Working for Smart Growth:
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Rethinking Farmland Preservation in New Jersey

A farmstead in Franklin Township

Rethinking Farmland Preservation in New Jersey. Photo © Nicholas T/Flickr

Some 850,000 acres of farmland remain in New Jersey today – roughly half of the farmland we had as recently as 1950.

New Jersey’s long effort to stem this loss dates from The Farmland Assessment Act of 1964 that grants preferential property tax assessments to farm properties. The Pinelands program, enacted in 1979, introduced regulatory restrictions for farmland and natural areas.

More recently, civic and governmental attention has focused on the state purchase of development rights (PDR) program administered by the State Agriculture Development Committee (SADC) since its inception in 1983. This program gained significantly increased funding with the creation, in 1999, of the Garden State Preservation Trust. Through this program, New Jersey has spent $292 million in public funds to purchase development rights to 476 farm properties, preserving some 69,500 acres as of December 31, 2000.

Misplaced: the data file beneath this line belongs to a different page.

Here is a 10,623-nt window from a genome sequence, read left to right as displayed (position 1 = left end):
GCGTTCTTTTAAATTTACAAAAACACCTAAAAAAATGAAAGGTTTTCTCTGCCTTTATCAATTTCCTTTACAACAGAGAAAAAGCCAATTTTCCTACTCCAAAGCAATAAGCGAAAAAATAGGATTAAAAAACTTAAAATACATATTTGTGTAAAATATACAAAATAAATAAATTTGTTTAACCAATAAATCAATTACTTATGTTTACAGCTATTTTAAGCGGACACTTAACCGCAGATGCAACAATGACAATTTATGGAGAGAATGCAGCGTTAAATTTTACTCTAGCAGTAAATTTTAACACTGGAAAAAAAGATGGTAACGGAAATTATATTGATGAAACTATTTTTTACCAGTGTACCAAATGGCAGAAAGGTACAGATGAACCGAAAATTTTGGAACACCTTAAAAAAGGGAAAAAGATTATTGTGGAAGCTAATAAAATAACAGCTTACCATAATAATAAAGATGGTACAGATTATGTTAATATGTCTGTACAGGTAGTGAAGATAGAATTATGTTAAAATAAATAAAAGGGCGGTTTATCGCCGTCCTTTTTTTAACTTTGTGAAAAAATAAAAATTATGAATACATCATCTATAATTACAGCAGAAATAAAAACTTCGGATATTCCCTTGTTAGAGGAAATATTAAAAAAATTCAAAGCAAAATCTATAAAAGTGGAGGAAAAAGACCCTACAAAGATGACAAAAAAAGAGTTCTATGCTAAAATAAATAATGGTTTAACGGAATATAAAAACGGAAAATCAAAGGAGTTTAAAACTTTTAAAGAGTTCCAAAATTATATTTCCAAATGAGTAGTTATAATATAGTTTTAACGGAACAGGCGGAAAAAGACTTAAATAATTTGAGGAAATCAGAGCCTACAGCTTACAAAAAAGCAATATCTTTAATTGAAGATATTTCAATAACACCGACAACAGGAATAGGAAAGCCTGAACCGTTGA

These significant legislative milestones – tax policy, regulation, public acquisition – along with many others, are a rich and varied experience that New Jersey can examine, learn from and build on. The New Jersey farmland preservation experience is far more than a narrow focus on the PDR program suggests – and offers a broader base to build on.

Download report:
Rethinking Farmland Preservation in New Jersey (PDF)

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